Contact Us

2 Years After Harvey, BP Reopens Flooded Campus With Major Improvements

Houston Office

With three feet of standing floodwater inundating the entire first floor of BP’s 28-story Westlake office tower after Hurricane Harvey dumped 51 inches of rain on Houston, the energy giant was at a crossroads. Instead of a quick fix, BP took the opportunity to go back to the drawing board, recommitting to the city it has called home for more than 30 years.

BP Westlake 1 First Floor Lobby Renovations

“Before Harvey, we’d been working on plans for a lobby renovation at Westlake 1,” said Dean Strombom, Gensler principal and energy practice leader.

BP has partnered with Gensler on its office space design since 1984.

“The storm wiped the slate clean, so to speak. They saw this was a new opportunity to do something beyond what they anticipated. They decided they should take a step back and go back to the drawing board.” 

Westlake 1 is the centerpiece of BP’s 64-acre campus in the Energy Corridor on Houston’s west side. The office is the headquarters of BP’s American subsidiary. Other assets on-site, more highly elevated, were undamaged by the storm, but the main office tower wasn’t as lucky, displacing roughly 6,000 employees.

BP saw the storm as an opportunity to reinvent its brand, Strombom told Bisnow. 

“They toured competitors spaces like Exxon’s new campus, Shell’s space and Conoco Phillips. They learned a lot from those newer campuses,” Strombom said. “Then they went to visit tech campuses, visiting Google, Microsoft and Facebook. All energy companies are constantly looking at ways to improve recruiting and retention. It started to evolve into a conversation about what the next generation of employees are looking for in the workplace.”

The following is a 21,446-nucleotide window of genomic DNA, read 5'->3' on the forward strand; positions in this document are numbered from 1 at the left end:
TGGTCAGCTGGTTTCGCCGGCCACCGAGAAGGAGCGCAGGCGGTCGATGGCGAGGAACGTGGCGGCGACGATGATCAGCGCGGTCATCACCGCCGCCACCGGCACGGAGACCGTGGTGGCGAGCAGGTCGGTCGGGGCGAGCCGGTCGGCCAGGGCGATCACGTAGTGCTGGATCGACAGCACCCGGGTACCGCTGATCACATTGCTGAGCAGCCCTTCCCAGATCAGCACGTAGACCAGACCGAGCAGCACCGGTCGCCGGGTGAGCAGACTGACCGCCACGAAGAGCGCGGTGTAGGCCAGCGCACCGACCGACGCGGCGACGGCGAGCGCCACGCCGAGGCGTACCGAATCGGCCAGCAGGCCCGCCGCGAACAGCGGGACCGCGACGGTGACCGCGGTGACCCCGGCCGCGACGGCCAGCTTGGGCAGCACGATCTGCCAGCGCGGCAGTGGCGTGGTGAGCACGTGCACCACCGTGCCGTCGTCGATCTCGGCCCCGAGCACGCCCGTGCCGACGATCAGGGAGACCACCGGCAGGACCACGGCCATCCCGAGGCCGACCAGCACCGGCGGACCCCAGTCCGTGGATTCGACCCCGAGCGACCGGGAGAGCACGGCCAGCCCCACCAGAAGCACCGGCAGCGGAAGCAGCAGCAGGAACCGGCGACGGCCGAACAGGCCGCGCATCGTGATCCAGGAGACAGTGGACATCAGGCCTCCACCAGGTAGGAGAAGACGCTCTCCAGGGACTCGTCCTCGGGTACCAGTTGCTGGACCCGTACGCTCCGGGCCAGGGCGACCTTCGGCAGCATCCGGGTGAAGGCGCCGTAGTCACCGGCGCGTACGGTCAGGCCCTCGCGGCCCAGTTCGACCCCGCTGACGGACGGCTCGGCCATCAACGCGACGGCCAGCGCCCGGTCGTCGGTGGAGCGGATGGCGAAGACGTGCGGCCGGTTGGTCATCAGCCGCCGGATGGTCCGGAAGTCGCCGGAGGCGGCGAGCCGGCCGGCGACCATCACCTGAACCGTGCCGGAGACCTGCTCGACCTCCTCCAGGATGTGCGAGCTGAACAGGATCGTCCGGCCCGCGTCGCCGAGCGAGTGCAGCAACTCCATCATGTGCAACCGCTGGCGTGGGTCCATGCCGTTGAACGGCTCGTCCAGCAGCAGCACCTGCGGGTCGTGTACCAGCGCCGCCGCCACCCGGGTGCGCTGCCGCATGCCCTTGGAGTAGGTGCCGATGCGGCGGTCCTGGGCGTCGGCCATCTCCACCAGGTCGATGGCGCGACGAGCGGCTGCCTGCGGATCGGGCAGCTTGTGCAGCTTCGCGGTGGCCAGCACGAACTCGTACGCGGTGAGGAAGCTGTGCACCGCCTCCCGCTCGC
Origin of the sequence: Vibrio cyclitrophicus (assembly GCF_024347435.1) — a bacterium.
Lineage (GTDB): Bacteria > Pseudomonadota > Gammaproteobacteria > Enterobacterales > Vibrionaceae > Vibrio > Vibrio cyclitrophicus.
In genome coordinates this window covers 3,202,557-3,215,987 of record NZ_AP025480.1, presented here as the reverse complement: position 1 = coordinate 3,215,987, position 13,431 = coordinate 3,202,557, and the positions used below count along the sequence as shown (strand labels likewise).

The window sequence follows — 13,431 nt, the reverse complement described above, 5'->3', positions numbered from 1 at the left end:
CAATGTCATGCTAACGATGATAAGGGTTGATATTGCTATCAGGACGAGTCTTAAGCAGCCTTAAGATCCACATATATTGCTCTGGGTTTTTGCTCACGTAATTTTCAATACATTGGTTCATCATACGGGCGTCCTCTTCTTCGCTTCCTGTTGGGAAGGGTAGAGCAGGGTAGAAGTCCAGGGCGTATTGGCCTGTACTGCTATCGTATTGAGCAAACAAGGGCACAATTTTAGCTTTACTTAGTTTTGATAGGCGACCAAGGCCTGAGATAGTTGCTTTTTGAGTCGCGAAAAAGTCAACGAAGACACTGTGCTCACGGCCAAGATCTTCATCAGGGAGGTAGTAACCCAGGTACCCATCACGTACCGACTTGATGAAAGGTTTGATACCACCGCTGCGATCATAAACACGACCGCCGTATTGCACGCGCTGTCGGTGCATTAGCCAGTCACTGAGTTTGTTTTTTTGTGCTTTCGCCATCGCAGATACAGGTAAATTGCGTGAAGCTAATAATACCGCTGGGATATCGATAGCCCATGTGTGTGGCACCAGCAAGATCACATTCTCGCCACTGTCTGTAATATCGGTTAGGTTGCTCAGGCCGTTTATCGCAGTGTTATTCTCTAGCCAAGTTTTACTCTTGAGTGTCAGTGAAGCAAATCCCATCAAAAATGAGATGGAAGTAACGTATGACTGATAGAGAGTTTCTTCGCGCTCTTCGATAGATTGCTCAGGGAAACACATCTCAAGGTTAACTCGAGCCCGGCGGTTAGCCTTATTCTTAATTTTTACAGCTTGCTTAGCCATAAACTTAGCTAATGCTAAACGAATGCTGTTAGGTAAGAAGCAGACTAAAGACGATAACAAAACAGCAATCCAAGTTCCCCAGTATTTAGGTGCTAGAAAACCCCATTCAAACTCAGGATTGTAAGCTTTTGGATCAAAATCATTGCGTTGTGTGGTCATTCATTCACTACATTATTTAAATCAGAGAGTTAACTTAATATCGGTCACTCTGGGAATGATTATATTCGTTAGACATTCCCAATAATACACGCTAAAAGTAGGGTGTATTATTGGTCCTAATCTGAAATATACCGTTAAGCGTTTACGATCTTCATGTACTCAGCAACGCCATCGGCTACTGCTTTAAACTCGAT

BP's flooded Westlake campus

What Gensler and BP settled on was a total revamp of the common spaces in Westlake 1. The building now has a totally new lobby, a new visitors entrance, a new cafeteria, new conference rooms and two floors of collaborative workspace and informal seating. That is a stark change for workers that have been siloed on their individual floors since the storm. While the bottom floor and nearly every common space were cordoned off, work has continued at Westlake 1 in the undamaged floors above. 

“Our U.S. headquarters is home to our largest concentration of BP employees anywhere in the world,” BP America Chair Susan Dio told the Houston Chronicle. “Getting this right is incredibly important.”

BP Westlake 1 First Floor Dining and Common Area Renovation

Changes start at the entrance, which has been moved to a different side of the building. A renovated lobby steers visitors into a common area adjacent to a revamped cafeteria. One of the biggest changes was flipping the cafeteria space, having the dining area up front and the serving area at the back, creating a natural connection with the lobby, turning the dining area into a large meeting space to use throughout the day.

Updated conference rooms with more individual meeting spaces and two floors of collaborative workspaces will help the common areas to be more useful and approachable to the workers on the floors above. 

Texas Gov. Greg Abbott at the reopening of BP's Westlake campus Oct. 31, 2019

Thursday morning’s reopening ceremony marked the end of a two-year process for BP. Texas Gov. Greg Abbott and Houston Mayor Sylvester Turner were on hand to mark the occasion, and U.S. Rep. Lizzie Fletcher sent a video message. 

“The re-opening of BP's campus is illustrative of the Houston
community's resilience following Hurricane Harvey, and it is more proof that Texas continues to come back stronger than ever before,” Abbott said at the event. “BP's presence in Houston is vital to this community, and to Texas’ role as the national leader in energy production. I am grateful to BP for their continued investment, and for their work to foster an even stronger partnership with the Lone Star State.”

“It’s exciting when a major corporation in Houston has taken this opportunity to transform their space,” Strombom said. “When a company like BP invests in their own space and infrastructure, that signals to the city and state that they’re going to be here for a long time.”

UPDATE, OCT. 31, 2:19 P.M. CT: The story has been updated with a photo and comments from Gov. Greg Abbott.